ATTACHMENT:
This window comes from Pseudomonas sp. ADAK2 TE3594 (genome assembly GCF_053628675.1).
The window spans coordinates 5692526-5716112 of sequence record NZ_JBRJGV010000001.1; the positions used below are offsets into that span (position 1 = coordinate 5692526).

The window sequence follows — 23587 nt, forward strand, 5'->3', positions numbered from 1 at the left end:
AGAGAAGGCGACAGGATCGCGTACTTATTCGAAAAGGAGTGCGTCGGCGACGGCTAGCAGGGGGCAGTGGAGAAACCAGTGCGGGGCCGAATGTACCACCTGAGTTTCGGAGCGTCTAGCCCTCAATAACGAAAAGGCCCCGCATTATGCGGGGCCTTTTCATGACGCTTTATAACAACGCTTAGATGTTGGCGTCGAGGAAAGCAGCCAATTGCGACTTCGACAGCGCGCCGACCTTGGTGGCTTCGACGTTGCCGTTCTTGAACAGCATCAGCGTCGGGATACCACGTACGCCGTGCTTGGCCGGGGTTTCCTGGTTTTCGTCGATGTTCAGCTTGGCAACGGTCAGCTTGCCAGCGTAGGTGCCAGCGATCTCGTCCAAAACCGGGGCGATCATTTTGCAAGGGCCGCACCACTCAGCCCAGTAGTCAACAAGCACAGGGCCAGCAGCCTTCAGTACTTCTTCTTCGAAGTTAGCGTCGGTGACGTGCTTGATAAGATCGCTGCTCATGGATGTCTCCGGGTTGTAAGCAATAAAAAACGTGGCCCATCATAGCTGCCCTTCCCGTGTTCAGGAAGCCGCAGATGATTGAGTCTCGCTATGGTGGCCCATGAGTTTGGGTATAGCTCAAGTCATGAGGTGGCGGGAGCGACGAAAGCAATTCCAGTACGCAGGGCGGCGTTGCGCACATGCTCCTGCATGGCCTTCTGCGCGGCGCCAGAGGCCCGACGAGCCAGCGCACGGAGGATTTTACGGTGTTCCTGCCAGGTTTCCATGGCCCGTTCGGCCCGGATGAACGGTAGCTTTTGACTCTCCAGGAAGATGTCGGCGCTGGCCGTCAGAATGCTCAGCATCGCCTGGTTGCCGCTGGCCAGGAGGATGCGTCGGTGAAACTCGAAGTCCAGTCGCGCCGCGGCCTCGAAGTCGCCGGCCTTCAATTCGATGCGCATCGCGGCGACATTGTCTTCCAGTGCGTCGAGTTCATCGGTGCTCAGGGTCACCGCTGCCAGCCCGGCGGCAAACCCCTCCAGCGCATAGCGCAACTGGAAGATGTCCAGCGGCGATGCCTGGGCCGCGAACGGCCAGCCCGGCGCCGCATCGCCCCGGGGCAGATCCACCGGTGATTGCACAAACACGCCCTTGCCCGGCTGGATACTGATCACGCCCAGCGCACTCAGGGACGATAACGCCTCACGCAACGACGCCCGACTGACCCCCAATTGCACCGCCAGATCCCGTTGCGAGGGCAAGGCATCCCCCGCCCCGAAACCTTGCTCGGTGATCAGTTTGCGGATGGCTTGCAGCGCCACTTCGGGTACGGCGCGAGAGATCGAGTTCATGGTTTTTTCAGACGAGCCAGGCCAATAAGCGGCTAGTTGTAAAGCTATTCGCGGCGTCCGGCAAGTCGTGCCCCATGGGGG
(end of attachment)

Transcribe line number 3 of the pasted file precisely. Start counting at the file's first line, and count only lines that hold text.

The window sequence follows — 23587 nt, forward strand, 5'->3', positions numbered from 1 at the left end: